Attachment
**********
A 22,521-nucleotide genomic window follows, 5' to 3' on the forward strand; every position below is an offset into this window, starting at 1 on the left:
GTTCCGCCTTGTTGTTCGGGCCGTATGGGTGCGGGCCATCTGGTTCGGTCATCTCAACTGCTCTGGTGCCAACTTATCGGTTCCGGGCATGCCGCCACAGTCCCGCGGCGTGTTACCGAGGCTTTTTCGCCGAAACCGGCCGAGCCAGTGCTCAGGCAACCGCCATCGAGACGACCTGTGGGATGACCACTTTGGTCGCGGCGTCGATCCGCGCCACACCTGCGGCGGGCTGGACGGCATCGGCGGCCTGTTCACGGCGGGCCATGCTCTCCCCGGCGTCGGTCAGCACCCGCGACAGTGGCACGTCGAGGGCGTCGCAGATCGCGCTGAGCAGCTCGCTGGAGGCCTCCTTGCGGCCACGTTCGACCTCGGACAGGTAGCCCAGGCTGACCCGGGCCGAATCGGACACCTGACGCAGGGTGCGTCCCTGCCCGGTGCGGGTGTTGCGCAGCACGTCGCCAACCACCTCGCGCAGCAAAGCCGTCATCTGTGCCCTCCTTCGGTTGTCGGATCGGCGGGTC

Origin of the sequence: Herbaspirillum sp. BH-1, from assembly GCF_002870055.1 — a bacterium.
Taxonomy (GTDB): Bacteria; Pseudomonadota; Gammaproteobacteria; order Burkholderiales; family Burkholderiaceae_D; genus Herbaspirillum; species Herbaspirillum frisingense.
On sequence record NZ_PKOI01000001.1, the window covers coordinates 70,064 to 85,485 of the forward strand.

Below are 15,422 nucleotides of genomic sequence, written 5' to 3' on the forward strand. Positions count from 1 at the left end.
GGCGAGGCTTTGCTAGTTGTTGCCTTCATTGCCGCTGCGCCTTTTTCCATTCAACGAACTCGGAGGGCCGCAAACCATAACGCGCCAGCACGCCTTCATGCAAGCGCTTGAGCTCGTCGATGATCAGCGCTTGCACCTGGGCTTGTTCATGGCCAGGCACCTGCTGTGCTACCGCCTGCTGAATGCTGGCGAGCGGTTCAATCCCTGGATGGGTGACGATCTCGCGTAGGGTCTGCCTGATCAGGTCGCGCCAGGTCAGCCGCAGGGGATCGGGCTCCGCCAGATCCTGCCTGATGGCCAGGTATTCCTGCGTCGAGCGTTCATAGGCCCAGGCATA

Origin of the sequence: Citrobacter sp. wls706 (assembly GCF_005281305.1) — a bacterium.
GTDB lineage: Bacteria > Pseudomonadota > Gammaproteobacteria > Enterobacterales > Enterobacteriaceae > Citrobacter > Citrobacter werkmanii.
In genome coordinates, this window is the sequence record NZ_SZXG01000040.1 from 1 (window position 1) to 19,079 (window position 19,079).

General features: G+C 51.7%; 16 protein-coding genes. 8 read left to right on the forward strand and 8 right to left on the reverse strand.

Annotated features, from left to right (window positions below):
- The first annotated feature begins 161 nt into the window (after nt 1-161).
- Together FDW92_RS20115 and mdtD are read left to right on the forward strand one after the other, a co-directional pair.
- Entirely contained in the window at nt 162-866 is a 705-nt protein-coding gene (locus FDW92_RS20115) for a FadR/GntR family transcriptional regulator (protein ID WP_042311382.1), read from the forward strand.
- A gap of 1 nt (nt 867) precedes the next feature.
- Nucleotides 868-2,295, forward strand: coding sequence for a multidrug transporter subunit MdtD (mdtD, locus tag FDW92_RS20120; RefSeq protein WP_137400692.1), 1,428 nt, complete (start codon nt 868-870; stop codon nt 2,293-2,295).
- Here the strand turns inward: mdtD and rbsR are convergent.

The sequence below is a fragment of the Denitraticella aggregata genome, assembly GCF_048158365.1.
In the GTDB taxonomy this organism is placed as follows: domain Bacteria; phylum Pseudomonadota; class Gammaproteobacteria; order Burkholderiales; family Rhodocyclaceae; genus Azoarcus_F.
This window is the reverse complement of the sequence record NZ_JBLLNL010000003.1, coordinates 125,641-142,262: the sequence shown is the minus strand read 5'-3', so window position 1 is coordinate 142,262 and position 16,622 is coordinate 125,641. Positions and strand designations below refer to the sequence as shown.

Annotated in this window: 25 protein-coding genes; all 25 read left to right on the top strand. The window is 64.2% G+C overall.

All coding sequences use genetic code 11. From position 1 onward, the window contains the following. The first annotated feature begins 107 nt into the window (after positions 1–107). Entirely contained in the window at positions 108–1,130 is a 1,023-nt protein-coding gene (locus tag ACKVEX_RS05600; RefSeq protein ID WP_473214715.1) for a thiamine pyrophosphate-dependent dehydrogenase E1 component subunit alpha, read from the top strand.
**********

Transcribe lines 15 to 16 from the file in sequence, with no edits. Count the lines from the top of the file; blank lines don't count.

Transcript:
- Entirely contained in the window at nt 162-866 is a 705-nt protein-coding gene (locus FDW92_RS20115) for a FadR/GntR family transcriptional regulator (protein ID WP_042311382.1), read from the forward strand.
- A gap of 1 nt (nt 867) precedes the next feature.